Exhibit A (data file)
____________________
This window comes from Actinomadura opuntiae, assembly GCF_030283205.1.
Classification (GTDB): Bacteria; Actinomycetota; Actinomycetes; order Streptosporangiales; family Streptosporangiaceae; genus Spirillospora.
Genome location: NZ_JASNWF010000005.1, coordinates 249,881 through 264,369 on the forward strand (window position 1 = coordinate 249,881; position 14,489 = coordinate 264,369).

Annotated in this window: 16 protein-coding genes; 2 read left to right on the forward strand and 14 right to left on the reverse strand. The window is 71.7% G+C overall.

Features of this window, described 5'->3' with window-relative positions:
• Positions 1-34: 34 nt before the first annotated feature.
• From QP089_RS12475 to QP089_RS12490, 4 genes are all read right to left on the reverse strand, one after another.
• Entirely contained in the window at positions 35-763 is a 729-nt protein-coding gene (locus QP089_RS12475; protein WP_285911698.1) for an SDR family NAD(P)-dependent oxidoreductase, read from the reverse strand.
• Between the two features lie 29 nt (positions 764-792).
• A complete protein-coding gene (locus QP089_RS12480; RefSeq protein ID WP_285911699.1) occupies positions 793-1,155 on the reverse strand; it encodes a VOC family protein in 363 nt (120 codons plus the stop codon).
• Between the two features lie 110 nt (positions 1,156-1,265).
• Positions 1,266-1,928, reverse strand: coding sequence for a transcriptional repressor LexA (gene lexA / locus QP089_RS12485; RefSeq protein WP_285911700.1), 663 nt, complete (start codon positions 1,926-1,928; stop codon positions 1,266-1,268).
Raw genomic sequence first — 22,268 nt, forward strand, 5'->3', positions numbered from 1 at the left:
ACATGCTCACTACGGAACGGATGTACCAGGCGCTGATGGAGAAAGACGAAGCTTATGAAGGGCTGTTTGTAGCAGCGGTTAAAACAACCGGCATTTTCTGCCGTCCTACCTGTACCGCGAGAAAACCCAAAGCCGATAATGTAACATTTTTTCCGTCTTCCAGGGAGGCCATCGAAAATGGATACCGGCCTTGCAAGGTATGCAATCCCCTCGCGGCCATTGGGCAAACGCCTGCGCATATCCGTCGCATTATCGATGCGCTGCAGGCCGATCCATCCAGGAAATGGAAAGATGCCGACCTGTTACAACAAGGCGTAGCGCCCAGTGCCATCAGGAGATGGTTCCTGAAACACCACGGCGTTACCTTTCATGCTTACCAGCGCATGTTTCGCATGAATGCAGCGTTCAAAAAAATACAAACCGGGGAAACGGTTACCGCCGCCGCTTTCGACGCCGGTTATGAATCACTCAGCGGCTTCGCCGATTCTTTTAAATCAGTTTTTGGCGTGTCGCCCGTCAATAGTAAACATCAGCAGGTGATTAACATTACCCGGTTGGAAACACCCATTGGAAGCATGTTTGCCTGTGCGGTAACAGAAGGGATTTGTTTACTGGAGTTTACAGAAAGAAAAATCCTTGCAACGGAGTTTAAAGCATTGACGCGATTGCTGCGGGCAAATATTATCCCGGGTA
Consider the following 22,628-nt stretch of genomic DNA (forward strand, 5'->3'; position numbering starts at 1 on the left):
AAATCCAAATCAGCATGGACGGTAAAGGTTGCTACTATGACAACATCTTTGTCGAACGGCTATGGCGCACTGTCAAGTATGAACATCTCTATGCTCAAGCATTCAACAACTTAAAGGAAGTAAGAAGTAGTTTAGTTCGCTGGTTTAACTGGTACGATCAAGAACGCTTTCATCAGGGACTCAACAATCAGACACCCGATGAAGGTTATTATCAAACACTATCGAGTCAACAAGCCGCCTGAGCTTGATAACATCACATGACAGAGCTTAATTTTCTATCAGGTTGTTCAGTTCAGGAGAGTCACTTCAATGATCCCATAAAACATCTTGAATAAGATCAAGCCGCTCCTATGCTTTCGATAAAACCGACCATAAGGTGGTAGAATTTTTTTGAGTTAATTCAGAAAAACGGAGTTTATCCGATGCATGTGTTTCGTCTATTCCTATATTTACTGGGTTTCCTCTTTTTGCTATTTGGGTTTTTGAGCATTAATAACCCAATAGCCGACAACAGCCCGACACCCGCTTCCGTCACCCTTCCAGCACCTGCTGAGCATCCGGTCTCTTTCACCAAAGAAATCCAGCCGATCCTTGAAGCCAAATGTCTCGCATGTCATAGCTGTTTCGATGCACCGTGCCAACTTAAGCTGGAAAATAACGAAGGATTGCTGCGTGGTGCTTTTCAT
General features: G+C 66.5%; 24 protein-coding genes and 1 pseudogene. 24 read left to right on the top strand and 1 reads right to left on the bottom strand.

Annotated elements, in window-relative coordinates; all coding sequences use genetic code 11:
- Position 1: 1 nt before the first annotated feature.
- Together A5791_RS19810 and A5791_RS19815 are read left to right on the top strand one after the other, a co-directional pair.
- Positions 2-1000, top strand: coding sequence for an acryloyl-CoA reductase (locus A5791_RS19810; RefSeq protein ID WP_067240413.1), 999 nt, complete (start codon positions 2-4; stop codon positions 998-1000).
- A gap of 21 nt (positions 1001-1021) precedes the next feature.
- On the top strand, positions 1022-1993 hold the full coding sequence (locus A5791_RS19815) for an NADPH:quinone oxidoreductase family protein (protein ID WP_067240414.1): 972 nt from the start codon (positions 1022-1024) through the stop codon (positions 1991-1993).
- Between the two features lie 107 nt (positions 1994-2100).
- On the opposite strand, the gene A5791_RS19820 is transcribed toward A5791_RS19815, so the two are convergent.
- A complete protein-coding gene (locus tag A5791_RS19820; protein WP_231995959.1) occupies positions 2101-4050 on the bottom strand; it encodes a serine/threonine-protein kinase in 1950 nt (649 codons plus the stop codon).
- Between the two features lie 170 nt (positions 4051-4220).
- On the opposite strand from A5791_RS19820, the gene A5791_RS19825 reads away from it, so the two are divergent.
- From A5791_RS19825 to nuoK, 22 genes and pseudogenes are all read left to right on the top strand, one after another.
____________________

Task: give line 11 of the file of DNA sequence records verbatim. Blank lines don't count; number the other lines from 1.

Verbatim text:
• Between the two features lie 110 nt (positions 1,156-1,265).